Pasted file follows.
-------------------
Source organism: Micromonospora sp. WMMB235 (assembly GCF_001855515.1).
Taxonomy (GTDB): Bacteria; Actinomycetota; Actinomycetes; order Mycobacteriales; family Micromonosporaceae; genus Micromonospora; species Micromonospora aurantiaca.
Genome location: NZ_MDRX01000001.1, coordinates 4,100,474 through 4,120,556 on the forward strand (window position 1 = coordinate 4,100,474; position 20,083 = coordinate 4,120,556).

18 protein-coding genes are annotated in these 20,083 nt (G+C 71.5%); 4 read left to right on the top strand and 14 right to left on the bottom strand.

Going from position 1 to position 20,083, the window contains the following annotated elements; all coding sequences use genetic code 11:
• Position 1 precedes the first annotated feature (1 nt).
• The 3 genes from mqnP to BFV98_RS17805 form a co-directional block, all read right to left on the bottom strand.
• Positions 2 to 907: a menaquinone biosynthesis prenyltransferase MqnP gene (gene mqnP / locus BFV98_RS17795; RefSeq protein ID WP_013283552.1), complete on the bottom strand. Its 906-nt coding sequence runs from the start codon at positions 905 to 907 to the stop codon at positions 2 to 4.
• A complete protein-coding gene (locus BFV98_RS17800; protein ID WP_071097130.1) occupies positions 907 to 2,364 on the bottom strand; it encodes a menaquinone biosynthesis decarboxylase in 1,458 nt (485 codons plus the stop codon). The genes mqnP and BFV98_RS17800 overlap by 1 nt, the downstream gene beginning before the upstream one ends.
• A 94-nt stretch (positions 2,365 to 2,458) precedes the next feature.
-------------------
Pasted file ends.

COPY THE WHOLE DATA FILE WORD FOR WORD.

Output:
Source organism: Micromonospora sp. WMMB235 (assembly GCF_001855515.1).
Taxonomy (GTDB): Bacteria; Actinomycetota; Actinomycetes; order Mycobacteriales; family Micromonosporaceae; genus Micromonospora; species Micromonospora aurantiaca.
Genome location: NZ_MDRX01000001.1, coordinates 4,100,474 through 4,120,556 on the forward strand (window position 1 = coordinate 4,100,474; position 20,083 = coordinate 4,120,556).

18 protein-coding genes are annotated in these 20,083 nt (G+C 71.5%); 4 read left to right on the top strand and 14 right to left on the bottom strand.

Going from position 1 to position 20,083, the window contains the following annotated elements; all coding sequences use genetic code 11:
• Position 1 precedes the first annotated feature (1 nt).
• The 3 genes from mqnP to BFV98_RS17805 form a co-directional block, all read right to left on the bottom strand.
• Positions 2 to 907: a menaquinone biosynthesis prenyltransferase MqnP gene (gene mqnP / locus BFV98_RS17795; RefSeq protein ID WP_013283552.1), complete on the bottom strand. Its 906-nt coding sequence runs from the start codon at positions 905 to 907 to the stop codon at positions 2 to 4.
• A complete protein-coding gene (locus BFV98_RS17800; protein ID WP_071097130.1) occupies positions 907 to 2,364 on the bottom strand; it encodes a menaquinone biosynthesis decarboxylase in 1,458 nt (485 codons plus the stop codon). The genes mqnP and BFV98_RS17800 overlap by 1 nt, the downstream gene beginning before the upstream one ends.
• A 94-nt stretch (positions 2,365 to 2,458) precedes the next feature.